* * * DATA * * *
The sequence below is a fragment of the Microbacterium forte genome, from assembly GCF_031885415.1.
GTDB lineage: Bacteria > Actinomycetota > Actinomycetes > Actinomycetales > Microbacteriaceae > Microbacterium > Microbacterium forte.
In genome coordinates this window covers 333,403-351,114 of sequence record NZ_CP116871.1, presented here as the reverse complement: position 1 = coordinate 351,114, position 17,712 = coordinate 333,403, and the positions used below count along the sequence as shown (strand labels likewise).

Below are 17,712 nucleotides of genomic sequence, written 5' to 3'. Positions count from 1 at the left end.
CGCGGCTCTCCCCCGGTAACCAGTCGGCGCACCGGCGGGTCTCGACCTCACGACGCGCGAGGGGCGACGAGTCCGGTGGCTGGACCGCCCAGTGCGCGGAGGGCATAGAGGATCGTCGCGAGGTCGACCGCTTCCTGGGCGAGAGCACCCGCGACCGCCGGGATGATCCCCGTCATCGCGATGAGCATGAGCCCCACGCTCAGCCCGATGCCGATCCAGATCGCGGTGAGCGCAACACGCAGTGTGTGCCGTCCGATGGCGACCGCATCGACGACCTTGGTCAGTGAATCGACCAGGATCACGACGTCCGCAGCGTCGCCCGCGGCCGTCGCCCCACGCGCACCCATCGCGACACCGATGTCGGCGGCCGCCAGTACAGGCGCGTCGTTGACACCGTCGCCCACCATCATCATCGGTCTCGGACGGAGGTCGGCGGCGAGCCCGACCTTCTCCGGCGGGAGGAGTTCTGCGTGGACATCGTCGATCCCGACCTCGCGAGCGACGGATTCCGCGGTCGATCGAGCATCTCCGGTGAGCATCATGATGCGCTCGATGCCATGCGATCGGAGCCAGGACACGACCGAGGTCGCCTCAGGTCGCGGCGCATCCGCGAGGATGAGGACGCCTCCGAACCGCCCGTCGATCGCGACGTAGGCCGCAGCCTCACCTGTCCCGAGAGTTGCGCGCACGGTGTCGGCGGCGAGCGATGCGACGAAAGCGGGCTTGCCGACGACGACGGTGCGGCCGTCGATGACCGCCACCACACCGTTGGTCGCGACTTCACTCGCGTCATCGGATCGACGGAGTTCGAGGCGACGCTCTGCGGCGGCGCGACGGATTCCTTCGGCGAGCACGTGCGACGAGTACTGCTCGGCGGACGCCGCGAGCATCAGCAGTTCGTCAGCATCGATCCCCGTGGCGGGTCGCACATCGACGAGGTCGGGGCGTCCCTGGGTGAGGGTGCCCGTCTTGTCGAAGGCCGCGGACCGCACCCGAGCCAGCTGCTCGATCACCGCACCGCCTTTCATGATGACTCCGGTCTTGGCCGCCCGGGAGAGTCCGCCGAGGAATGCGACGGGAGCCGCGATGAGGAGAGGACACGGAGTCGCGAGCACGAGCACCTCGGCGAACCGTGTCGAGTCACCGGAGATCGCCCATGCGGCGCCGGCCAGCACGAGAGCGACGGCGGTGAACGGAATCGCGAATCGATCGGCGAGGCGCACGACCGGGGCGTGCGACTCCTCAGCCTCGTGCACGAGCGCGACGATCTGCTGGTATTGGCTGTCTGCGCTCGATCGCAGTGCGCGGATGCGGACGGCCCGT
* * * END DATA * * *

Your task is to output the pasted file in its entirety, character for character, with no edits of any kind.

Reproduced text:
The sequence below is a fragment of the Microbacterium forte genome, from assembly GCF_031885415.1.
GTDB lineage: Bacteria > Actinomycetota > Actinomycetes > Actinomycetales > Microbacteriaceae > Microbacterium > Microbacterium forte.
In genome coordinates this window covers 333,403-351,114 of sequence record NZ_CP116871.1, presented here as the reverse complement: position 1 = coordinate 351,114, position 17,712 = coordinate 333,403, and the positions used below count along the sequence as shown (strand labels likewise).

Below are 17,712 nucleotides of genomic sequence, written 5' to 3'. Positions count from 1 at the left end.
CGCGGCTCTCCCCCGGTAACCAGTCGGCGCACCGGCGGGTCTCGACCTCACGACGCGCGAGGGGCGACGAGTCCGGTGGCTGGACCGCCCAGTGCGCGGAGGGCATAGAGGATCGTCGCGAGGTCGACCGCTTCCTGGGCGAGAGCACCCGCGACCGCCGGGATGATCCCCGTCATCGCGATGAGCATGAGCCCCACGCTCAGCCCGATGCCGATCCAGATCGCGGTGAGCGCAACACGCAGTGTGTGCCGTCCGATGGCGACCGCATCGACGACCTTGGTCAGTGAATCGACCAGGATCACGACGTCCGCAGCGTCGCCCGCGGCCGTCGCCCCACGCGCACCCATCGCGACACCGATGTCGGCGGCCGCCAGTACAGGCGCGTCGTTGACACCGTCGCCCACCATCATCATCGGTCTCGGACGGAGGTCGGCGGCGAGCCCGACCTTCTCCGGCGGGAGGAGTTCTGCGTGGACATCGTCGATCCCGACCTCGCGAGCGACGGATTCCGCGGTCGATCGAGCATCTCCGGTGAGCATCATGATGCGCTCGATGCCATGCGATCGGAGCCAGGACACGACCGAGGTCGCCTCAGGTCGCGGCGCATCCGCGAGGATGAGGACGCCTCCGAACCGCCCGTCGATCGCGACGTAGGCCGCAGCCTCACCTGTCCCGAGAGTTGCGCGCACGGTGTCGGCGGCGAGCGATGCGACGAAAGCGGGCTTGCCGACGACGACGGTGCGGCCGTCGATGACCGCCACCACACCGTTGGTCGCGACTTCACTCGCGTCATCGGATCGACGGAGTTCGAGGCGACGCTCTGCGGCGGCGCGACGGATTCCTTCGGCGAGCACGTGCGACGAGTACTGCTCGGCGGACGCCGCGAGCATCAGCAGTTCGTCAGCATCGATCCCCGTGGCGGGTCGCACATCGACGAGGTCGGGGCGTCCCTGGGTGAGGGTGCCCGTCTTGTCGAAGGCCGCGGACCGCACCCGAGCCAGCTGCTCGATCACCGCACCGCCTTTCATGATGACTCCGGTCTTGGCCGCCCGGGAGAGTCCGCCGAGGAATGCGACGGGAGCCGCGATGAGGAGAGGACACGGAGTCGCGAGCACGAGCACCTCGGCGAACCGTGTCGAGTCACCGGAGATCGCCCATGCGGCGCCGGCCAGCACGAGAGCGACGGCGGTGAACGGAATCGCGAATCGATCGGCGAGGCGCACGACCGGGGCGTGCGACTCCTCAGCCTCGTGCACGAGCGCGACGATCTGCTGGTATTGGCTGTCTGCGCTCGATCGCAGTGCGCGGATGCGGACGGCCCGT